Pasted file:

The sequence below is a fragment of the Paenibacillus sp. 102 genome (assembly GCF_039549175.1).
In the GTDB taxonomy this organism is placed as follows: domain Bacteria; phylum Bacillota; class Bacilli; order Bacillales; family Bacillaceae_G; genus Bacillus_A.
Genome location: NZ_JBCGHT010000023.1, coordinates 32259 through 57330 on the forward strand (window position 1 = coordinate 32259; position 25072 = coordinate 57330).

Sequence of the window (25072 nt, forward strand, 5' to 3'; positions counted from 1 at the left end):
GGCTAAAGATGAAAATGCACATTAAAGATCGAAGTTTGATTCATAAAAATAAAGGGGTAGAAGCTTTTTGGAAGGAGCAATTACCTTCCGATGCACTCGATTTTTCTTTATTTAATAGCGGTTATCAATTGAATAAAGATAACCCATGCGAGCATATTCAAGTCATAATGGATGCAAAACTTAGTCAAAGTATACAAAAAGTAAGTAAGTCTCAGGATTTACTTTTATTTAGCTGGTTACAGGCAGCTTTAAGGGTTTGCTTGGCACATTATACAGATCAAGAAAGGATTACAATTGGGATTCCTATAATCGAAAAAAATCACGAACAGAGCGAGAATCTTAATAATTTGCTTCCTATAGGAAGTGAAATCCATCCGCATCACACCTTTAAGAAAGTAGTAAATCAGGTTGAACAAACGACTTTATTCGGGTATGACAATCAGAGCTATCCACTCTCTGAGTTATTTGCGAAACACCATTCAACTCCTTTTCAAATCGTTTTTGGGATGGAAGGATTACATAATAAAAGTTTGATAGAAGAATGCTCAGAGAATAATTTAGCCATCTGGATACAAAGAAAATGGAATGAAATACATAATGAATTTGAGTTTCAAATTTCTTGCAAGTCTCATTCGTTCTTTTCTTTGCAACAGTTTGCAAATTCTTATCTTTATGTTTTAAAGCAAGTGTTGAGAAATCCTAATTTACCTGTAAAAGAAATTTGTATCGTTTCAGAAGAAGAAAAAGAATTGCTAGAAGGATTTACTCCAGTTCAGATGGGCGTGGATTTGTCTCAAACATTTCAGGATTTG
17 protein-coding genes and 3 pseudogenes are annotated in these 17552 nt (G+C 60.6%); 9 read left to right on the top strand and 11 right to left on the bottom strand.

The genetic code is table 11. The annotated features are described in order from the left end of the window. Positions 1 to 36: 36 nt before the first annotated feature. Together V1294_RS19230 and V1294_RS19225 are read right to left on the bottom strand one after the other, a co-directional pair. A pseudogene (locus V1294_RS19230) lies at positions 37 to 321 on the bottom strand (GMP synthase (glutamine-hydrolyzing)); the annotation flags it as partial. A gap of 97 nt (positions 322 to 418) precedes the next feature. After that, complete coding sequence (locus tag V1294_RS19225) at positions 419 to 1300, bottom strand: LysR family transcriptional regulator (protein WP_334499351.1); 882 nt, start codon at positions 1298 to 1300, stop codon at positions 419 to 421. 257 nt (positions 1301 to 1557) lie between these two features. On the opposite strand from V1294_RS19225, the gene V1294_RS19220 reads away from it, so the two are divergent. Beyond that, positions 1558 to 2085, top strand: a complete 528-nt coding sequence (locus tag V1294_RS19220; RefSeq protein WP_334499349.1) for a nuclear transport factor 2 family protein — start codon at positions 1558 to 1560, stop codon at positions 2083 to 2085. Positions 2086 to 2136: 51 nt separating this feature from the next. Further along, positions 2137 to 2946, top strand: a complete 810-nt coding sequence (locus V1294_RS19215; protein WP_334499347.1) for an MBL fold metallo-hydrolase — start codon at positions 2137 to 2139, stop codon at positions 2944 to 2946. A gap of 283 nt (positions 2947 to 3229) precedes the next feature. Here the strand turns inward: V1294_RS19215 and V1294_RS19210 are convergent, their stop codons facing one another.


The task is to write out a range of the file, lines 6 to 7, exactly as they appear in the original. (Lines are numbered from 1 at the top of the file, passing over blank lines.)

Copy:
17 protein-coding genes and 3 pseudogenes are annotated in these 17552 nt (G+C 60.6%); 9 read left to right on the top strand and 11 right to left on the bottom strand.

The genetic code is table 11. The annotated features are described in order from the left end of the window. Positions 1 to 36: 36 nt before the first annotated feature. Together V1294_RS19230 and V1294_RS19225 are read right to left on the bottom strand one after the other, a co-directional pair. A pseudogene (locus V1294_RS19230) lies at positions 37 to 321 on the bottom strand (GMP synthase (glutamine-hydrolyzing)); the annotation flags it as partial. A gap of 97 nt (positions 322 to 418) precedes the next feature. After that, complete coding sequence (locus tag V1294_RS19225) at positions 419 to 1300, bottom strand: LysR family transcriptional regulator (protein WP_334499351.1); 882 nt, start codon at positions 1298 to 1300, stop codon at positions 419 to 421. 257 nt (positions 1301 to 1557) lie between these two features. On the opposite strand from V1294_RS19225, the gene V1294_RS19220 reads away from it, so the two are divergent. Beyond that, positions 1558 to 2085, top strand: a complete 528-nt coding sequence (locus tag V1294_RS19220; RefSeq protein WP_334499349.1) for a nuclear transport factor 2 family protein — start codon at positions 1558 to 1560, stop codon at positions 2083 to 2085. Positions 2086 to 2136: 51 nt separating this feature from the next. Further along, positions 2137 to 2946, top strand: a complete 810-nt coding sequence (locus V1294_RS19215; protein WP_334499347.1) for an MBL fold metallo-hydrolase — start codon at positions 2137 to 2139, stop codon at positions 2944 to 2946. A gap of 283 nt (positions 2947 to 3229) precedes the next feature. Here the strand turns inward: V1294_RS19215 and V1294_RS19210 are convergent, their stop codons facing one another.